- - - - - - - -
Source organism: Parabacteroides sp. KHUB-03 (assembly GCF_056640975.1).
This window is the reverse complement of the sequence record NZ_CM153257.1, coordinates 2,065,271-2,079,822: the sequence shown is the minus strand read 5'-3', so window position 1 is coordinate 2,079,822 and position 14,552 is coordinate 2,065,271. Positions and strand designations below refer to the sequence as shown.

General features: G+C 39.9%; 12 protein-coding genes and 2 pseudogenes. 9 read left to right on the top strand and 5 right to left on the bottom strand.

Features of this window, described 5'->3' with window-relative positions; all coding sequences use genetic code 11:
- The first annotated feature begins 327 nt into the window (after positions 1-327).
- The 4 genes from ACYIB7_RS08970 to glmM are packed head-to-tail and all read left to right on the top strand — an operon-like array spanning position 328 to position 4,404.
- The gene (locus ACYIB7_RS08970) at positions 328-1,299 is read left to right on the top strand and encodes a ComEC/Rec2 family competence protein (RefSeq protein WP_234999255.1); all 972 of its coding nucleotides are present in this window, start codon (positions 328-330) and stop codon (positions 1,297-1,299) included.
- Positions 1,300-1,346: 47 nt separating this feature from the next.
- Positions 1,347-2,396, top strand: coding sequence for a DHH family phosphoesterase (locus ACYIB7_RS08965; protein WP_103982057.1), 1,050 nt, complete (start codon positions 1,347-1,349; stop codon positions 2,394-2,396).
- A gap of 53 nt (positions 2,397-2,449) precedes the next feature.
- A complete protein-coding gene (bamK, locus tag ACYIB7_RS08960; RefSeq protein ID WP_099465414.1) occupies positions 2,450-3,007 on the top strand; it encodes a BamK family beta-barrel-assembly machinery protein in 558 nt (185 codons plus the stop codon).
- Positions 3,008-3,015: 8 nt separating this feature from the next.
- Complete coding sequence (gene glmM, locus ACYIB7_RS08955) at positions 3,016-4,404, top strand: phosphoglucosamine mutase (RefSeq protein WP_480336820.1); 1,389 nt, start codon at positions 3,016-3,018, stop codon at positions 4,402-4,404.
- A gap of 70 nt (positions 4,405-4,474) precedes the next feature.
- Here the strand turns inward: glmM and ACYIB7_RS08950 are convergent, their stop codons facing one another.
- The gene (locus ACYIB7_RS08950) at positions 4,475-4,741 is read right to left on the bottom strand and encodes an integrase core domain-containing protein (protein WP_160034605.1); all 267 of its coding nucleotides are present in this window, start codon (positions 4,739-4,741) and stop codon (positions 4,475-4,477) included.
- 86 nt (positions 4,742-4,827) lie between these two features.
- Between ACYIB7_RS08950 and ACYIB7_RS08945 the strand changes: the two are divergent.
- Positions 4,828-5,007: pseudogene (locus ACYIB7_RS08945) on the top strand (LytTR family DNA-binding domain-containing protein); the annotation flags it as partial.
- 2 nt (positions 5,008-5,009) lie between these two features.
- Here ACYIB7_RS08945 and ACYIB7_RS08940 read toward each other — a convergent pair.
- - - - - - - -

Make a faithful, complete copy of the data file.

Source organism: Parabacteroides sp. KHUB-03 (assembly GCF_056640975.1).
This window is the reverse complement of the sequence record NZ_CM153257.1, coordinates 2,065,271-2,079,822: the sequence shown is the minus strand read 5'-3', so window position 1 is coordinate 2,079,822 and position 14,552 is coordinate 2,065,271. Positions and strand designations below refer to the sequence as shown.

General features: G+C 39.9%; 12 protein-coding genes and 2 pseudogenes. 9 read left to right on the top strand and 5 right to left on the bottom strand.

Features of this window, described 5'->3' with window-relative positions; all coding sequences use genetic code 11:
- The first annotated feature begins 327 nt into the window (after positions 1-327).
- The 4 genes from ACYIB7_RS08970 to glmM are packed head-to-tail and all read left to right on the top strand — an operon-like array spanning position 328 to position 4,404.
- The gene (locus ACYIB7_RS08970) at positions 328-1,299 is read left to right on the top strand and encodes a ComEC/Rec2 family competence protein (RefSeq protein WP_234999255.1); all 972 of its coding nucleotides are present in this window, start codon (positions 328-330) and stop codon (positions 1,297-1,299) included.
- Positions 1,300-1,346: 47 nt separating this feature from the next.
- Positions 1,347-2,396, top strand: coding sequence for a DHH family phosphoesterase (locus ACYIB7_RS08965; protein WP_103982057.1), 1,050 nt, complete (start codon positions 1,347-1,349; stop codon positions 2,394-2,396).
- A gap of 53 nt (positions 2,397-2,449) precedes the next feature.
- A complete protein-coding gene (bamK, locus tag ACYIB7_RS08960; RefSeq protein ID WP_099465414.1) occupies positions 2,450-3,007 on the top strand; it encodes a BamK family beta-barrel-assembly machinery protein in 558 nt (185 codons plus the stop codon).
- Positions 3,008-3,015: 8 nt separating this feature from the next.
- Complete coding sequence (gene glmM, locus ACYIB7_RS08955) at positions 3,016-4,404, top strand: phosphoglucosamine mutase (RefSeq protein WP_480336820.1); 1,389 nt, start codon at positions 3,016-3,018, stop codon at positions 4,402-4,404.
- A gap of 70 nt (positions 4,405-4,474) precedes the next feature.
- Here the strand turns inward: glmM and ACYIB7_RS08950 are convergent, their stop codons facing one another.
- The gene (locus ACYIB7_RS08950) at positions 4,475-4,741 is read right to left on the bottom strand and encodes an integrase core domain-containing protein (protein WP_160034605.1); all 267 of its coding nucleotides are present in this window, start codon (positions 4,739-4,741) and stop codon (positions 4,475-4,477) included.
- 86 nt (positions 4,742-4,827) lie between these two features.
- Between ACYIB7_RS08950 and ACYIB7_RS08945 the strand changes: the two are divergent.
- Positions 4,828-5,007: pseudogene (locus ACYIB7_RS08945) on the top strand (LytTR family DNA-binding domain-containing protein); the annotation flags it as partial.
- 2 nt (positions 5,008-5,009) lie between these two features.
- Here ACYIB7_RS08945 and ACYIB7_RS08940 read toward each other — a convergent pair.